Ingrid worked in the mortgage industry for almost ten years. When she lost her job, Ingrid quickly engaged with the CCI services her company provided. She was thankful for the guidance on writing a resume, using LinkedIn, and networking, which had all been neglected since she was working and never imagined being in a job search. During coaching meetings, Ingrid and her coach discussed the ups and downs of her recent industry.  She was determined not to return, so her resume was reconstructed by downplaying the mortgage experience and highlighting her many transferable skills.  As Ingrid started researching companies and roles, she quickly realized there was a lot of demand for her skills.  Ingrid had a healthy network but had not stayed in touch with many. Ingrid’s coach helped her begin the journey of identifying what was important to her – the type of company she wanted to work for, the industry, and the level. This process gave her clarity as she started having conversations with her network. Within three weeks, one of her “former” colleagues reached out and shared an opportunity at a major Financial Services company within miles of her home.  The resume jumped past the pre-screen stage (and ATS review) since Ingrid’s contact forwarded it directly to the hiring manager.  Ingrid was interviewed days later.  By the end of the week, she was presented with a terrific job offer.  Yes, she accepted it, and when we last spoke months later, she was very energized and happy.  Yes, we can make a change!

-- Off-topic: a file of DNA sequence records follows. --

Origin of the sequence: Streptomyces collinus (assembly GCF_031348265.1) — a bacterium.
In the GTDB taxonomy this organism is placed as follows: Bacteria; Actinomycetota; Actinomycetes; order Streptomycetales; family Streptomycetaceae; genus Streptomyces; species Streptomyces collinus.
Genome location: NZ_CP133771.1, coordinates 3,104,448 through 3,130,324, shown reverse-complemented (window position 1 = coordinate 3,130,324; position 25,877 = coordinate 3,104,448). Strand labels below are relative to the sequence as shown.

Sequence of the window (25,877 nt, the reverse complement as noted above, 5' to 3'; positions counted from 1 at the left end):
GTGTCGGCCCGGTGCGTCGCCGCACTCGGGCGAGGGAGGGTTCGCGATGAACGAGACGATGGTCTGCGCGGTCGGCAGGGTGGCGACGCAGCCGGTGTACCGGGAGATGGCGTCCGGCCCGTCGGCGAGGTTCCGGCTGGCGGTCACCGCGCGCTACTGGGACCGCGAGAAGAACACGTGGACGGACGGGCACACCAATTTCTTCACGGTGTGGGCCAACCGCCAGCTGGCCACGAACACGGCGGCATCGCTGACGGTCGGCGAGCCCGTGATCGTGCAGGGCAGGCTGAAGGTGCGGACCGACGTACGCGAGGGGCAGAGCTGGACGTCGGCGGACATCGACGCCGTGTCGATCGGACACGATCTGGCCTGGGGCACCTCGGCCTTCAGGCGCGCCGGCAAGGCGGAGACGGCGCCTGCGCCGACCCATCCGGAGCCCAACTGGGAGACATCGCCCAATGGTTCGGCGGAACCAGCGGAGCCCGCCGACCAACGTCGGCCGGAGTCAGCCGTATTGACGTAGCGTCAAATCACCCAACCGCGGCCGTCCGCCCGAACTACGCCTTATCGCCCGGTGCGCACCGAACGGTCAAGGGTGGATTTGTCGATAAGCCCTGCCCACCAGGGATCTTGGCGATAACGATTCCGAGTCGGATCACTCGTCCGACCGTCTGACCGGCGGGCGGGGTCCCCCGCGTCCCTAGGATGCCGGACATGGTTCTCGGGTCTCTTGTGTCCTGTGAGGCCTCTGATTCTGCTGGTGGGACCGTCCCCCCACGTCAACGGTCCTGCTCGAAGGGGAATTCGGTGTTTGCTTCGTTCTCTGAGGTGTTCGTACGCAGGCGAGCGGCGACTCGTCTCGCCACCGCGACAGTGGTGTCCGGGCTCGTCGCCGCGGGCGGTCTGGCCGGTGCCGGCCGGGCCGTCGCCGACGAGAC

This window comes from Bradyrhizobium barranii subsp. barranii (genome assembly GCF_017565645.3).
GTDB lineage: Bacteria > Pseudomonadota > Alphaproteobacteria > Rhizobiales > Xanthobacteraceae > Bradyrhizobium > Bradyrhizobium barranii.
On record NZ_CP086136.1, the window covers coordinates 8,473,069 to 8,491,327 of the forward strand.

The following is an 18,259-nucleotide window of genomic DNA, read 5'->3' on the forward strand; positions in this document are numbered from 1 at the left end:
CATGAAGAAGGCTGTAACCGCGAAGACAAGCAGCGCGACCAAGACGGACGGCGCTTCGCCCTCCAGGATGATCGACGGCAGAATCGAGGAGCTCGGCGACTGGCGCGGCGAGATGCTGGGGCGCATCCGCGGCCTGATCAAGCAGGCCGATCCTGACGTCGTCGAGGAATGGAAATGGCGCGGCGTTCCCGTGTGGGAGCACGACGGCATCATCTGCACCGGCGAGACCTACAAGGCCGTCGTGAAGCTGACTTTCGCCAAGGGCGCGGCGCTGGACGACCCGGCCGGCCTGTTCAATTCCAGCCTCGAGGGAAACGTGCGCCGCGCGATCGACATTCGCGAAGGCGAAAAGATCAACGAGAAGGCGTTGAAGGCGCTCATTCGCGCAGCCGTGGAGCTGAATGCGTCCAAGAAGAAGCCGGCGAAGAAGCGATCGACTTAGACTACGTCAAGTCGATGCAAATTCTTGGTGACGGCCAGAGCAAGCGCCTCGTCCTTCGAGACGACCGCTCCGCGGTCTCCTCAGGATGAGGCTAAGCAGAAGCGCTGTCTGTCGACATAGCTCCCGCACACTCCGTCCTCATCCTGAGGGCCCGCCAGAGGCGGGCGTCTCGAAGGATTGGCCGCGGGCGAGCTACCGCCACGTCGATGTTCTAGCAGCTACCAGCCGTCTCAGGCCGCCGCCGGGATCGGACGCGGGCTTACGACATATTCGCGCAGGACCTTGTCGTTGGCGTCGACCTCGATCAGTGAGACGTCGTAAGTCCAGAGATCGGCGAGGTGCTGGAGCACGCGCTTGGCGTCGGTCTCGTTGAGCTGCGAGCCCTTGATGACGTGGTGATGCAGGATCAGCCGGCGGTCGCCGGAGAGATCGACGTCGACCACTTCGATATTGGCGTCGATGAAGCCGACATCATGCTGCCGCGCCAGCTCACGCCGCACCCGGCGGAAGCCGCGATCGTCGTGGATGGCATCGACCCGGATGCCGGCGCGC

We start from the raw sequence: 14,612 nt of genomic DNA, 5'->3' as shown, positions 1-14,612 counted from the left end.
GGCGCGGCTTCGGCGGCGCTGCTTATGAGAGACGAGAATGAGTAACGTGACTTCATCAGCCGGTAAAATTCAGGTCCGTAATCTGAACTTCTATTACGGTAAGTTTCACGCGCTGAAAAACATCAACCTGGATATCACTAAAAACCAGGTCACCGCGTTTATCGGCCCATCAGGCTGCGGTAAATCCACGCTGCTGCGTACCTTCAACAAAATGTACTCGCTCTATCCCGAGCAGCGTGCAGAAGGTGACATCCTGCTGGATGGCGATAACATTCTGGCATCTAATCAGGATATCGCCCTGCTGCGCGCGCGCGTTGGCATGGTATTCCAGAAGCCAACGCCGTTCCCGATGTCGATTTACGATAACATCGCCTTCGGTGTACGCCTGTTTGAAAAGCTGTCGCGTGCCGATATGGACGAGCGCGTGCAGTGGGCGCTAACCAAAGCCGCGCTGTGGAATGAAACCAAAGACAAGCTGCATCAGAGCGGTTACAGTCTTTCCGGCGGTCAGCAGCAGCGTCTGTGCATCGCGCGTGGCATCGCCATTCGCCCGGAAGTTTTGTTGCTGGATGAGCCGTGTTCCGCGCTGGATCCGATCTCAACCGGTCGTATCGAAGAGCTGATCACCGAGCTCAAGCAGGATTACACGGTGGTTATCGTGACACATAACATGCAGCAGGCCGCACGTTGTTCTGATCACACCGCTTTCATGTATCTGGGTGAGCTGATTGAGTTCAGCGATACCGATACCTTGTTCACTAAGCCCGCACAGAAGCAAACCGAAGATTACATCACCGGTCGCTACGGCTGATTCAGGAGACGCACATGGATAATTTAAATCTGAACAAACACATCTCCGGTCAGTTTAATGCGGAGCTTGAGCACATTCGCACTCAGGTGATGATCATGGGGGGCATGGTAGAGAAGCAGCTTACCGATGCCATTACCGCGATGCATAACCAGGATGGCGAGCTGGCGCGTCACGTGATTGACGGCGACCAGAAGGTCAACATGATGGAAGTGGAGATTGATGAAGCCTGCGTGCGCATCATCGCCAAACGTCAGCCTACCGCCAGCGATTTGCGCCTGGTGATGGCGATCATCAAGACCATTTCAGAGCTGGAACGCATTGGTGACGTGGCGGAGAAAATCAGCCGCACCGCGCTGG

Lost Hope and Ghosts